Once the assessor has defined the media that transmit ePHI, a determination of who has access to ePHI is also a critical component. The information obtained in this step will help the assessor establish areas of impact and document how ePHI flows within the organization.

Define Threats and Vulnerabilities

In order to successfully determine weaknesses or whether a security safeguard is adequate, the assessor must have a working knowledge of the terms associated with the three security safeguards required for HIPAA compliance – Administrative, Physical, and Technical.

At times, the assessor may have to communicate with technical teams in the organization which oversees the deployment of security safeguards; therefore, this step is important to the success of the assessment.

Conduct an Initial Risk Assessment

The third step is a critical component of the assessment. It helps the assessor identify all threats to the confidentiality, integrity, and availability of ePHI.

In this step, vulnerable areas within the organization that can potentially be exploited by cyber actors, insider threats, user errors, or natural events are identified.

Once the threats are identified, this information can be used to develop a risk management strategy to address the vulnerable areas.

Determine the level of risk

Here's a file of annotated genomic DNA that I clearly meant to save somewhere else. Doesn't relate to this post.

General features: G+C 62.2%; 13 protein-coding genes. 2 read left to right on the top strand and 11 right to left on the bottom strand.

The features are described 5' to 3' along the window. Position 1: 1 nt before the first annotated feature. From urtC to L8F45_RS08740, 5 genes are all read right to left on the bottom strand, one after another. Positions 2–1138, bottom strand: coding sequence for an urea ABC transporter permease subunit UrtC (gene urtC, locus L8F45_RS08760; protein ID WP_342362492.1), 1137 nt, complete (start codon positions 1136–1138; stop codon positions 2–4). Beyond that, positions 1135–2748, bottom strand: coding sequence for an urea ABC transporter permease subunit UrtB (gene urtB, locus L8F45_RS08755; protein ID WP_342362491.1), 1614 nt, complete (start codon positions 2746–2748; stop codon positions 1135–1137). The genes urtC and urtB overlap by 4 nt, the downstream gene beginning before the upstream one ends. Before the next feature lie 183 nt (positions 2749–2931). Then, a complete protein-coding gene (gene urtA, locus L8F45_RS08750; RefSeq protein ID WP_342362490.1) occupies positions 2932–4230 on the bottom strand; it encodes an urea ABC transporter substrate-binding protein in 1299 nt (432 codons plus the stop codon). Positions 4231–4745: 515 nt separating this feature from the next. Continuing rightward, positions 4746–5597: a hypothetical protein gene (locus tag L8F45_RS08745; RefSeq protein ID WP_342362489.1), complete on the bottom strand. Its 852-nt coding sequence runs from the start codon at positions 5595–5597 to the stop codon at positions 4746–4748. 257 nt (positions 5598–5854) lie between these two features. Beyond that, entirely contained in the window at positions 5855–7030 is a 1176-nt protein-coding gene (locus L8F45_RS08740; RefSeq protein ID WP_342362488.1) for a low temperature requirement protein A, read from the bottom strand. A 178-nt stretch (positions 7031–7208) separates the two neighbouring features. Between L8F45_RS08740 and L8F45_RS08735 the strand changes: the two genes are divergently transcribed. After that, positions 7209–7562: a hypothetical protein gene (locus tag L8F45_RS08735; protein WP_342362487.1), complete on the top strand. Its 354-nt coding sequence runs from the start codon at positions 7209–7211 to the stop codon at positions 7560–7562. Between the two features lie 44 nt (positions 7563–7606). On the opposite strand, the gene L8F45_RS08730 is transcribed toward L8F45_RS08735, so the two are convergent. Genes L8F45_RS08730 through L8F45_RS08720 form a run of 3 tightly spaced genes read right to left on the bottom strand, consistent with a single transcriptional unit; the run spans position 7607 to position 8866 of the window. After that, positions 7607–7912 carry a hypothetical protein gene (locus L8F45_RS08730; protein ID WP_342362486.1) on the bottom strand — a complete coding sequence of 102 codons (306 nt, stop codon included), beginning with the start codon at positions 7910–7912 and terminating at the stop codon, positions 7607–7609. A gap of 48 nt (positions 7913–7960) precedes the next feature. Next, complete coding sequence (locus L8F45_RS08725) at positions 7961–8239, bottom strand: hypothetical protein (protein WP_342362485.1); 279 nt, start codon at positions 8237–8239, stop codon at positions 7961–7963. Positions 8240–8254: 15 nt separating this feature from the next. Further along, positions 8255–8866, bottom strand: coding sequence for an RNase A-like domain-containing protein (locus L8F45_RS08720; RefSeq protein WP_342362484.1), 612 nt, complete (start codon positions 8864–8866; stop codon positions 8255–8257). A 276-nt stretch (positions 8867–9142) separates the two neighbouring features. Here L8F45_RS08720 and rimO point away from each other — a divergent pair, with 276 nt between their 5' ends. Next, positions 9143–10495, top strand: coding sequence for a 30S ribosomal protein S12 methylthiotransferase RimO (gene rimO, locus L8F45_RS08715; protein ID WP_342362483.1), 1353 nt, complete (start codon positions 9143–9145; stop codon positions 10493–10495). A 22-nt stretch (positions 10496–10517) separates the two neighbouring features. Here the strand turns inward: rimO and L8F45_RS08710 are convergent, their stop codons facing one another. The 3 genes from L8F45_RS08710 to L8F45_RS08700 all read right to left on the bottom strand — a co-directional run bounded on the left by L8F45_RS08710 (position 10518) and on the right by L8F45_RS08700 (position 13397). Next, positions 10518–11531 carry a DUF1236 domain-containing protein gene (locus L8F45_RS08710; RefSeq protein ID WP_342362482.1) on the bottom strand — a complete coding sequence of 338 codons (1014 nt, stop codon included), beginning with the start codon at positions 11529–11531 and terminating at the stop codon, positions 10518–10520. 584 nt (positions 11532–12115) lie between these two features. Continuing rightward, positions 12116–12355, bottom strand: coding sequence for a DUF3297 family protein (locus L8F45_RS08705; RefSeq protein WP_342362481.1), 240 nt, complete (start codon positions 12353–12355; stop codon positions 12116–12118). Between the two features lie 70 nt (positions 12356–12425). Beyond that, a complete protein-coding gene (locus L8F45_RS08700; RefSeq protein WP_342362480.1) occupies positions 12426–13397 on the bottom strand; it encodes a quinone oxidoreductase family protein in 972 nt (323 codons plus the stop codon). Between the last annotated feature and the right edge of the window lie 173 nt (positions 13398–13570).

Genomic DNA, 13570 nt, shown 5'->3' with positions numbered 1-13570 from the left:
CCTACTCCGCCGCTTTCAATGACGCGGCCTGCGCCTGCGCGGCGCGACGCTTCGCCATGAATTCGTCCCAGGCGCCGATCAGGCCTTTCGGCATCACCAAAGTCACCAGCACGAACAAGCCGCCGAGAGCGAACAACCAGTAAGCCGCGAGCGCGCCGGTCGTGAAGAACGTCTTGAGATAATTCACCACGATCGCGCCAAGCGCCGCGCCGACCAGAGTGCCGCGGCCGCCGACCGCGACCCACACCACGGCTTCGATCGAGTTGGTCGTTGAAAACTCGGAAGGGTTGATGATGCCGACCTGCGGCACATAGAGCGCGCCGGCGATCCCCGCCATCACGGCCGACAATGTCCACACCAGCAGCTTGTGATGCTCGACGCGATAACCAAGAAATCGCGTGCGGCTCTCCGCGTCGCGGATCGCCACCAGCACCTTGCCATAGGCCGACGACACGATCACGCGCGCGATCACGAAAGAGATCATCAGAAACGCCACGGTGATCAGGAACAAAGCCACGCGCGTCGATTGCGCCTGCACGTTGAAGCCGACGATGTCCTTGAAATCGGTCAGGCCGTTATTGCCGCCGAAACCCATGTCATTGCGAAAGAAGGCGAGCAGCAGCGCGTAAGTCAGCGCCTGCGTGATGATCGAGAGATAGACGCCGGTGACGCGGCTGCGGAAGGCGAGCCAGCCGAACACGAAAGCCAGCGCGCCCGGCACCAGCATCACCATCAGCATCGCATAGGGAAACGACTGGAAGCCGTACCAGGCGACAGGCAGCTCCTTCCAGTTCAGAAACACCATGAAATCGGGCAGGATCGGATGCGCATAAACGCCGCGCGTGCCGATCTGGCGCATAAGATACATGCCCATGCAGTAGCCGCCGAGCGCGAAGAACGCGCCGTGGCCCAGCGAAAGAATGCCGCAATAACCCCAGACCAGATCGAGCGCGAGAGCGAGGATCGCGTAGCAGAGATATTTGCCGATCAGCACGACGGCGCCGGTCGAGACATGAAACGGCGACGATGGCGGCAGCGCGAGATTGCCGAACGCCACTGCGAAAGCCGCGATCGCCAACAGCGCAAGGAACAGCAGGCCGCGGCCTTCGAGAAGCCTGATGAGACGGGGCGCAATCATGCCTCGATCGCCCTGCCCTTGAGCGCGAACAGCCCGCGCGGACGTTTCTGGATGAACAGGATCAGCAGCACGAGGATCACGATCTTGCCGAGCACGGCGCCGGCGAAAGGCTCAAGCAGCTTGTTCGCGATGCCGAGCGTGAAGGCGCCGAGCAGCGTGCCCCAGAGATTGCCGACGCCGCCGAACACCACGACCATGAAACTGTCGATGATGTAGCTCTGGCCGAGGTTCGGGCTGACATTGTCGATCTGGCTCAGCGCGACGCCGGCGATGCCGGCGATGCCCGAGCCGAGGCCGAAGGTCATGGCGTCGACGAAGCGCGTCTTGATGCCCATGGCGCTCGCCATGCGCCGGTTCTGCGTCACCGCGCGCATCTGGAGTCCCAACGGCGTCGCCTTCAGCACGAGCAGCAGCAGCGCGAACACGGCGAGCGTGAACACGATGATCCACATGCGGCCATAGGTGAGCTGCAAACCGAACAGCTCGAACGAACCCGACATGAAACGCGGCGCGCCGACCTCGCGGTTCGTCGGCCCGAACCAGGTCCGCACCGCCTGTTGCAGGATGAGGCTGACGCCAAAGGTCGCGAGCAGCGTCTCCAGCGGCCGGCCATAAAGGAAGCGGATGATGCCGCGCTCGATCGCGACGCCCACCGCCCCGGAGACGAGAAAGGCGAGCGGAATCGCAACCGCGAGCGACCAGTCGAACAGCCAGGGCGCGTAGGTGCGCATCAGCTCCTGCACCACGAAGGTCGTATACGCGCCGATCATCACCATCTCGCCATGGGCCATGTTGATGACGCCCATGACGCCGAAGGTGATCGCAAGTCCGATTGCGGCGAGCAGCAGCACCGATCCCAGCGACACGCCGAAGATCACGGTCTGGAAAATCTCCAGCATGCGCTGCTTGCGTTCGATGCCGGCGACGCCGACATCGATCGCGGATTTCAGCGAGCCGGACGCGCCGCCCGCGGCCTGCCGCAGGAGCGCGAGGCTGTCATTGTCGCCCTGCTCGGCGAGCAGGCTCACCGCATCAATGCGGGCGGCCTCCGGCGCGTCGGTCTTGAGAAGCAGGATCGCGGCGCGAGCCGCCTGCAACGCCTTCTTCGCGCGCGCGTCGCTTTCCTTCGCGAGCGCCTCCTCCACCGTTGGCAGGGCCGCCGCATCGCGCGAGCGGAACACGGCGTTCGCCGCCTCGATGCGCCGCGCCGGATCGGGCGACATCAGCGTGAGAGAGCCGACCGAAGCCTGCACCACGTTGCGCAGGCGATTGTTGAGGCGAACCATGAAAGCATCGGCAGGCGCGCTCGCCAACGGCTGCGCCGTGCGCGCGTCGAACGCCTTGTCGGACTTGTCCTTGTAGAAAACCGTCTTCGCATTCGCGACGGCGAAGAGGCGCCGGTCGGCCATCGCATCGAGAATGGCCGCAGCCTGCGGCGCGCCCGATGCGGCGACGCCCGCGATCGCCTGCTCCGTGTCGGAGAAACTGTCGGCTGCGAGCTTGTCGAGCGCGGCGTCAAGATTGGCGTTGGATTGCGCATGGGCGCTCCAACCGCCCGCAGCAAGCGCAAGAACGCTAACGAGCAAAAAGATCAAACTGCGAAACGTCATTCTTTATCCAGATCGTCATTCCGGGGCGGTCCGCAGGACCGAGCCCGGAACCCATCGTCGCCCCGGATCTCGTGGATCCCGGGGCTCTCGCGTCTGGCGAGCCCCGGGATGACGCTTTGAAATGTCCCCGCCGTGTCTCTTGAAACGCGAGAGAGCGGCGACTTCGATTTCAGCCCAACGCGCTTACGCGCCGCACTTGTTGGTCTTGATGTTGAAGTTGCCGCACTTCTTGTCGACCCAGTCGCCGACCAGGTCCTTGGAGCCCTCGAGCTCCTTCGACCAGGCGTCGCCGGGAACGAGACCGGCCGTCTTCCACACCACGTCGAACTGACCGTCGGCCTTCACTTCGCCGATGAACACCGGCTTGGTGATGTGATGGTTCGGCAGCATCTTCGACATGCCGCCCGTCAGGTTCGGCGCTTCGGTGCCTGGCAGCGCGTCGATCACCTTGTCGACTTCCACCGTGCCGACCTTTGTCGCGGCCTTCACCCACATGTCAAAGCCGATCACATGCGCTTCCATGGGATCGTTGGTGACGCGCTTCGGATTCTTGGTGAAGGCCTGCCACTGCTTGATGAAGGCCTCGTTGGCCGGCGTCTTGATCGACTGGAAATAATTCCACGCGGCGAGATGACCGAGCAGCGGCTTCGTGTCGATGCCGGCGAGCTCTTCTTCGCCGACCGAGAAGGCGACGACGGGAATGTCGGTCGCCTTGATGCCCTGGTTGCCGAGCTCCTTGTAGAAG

In this step, you assign risk levels for all threat and security vulnerabilities that your organization may face to the risks identified during the assessment. The level of risk you assign is determined by evaluating the likelihood of all threats and the impact combinations identified. The assigned level of risk will be highest when a threat is likely to occur and will significantly impact your organization. When there is a low chance of that risk occurring and that the threat won’t have much of an impact on your organization, the threat should be assigned a low-risk level in your assessment.

Once this step is complete, you will need to document the assigned threat levels and create a list of remedial actions that should be taken to reduce the risk.

Continuous compliance

Look at compliance best practices, guidance, and other articles from federal oversight agencies, healthcare associations, and other industry leaders. Learn from their mistakes, challenges, and successes. Read about other organizations’ audit experiences.


The final step is to share what you learn about the HIPAA Security and Privacy rules with your whole organization. It’s important for your staff to know what threats exist in the organization and industry and how dangerous those threats can be. This way, they will know how they can do their part in preventing threats from coming to fruition.

Closing thoughts

As healthcare systems and regulations evolve, potential cybersecurity risks and non-compliance issues arise. It’s critical to continuously evaluate and update your organization’s processes and protections to lessen the threats of security breaches and non-compliance.

If you’d like to see how the Lepide Data Security Platform can help you locate, classify and security HIPAA regulated data, schedule a free risk assessment today.

Terry Mann
Terry Mann

Terry is an energetic and versatile Sales Person within the Internet Security sector, developing growth opportunities as well as bringing on net new opportunities.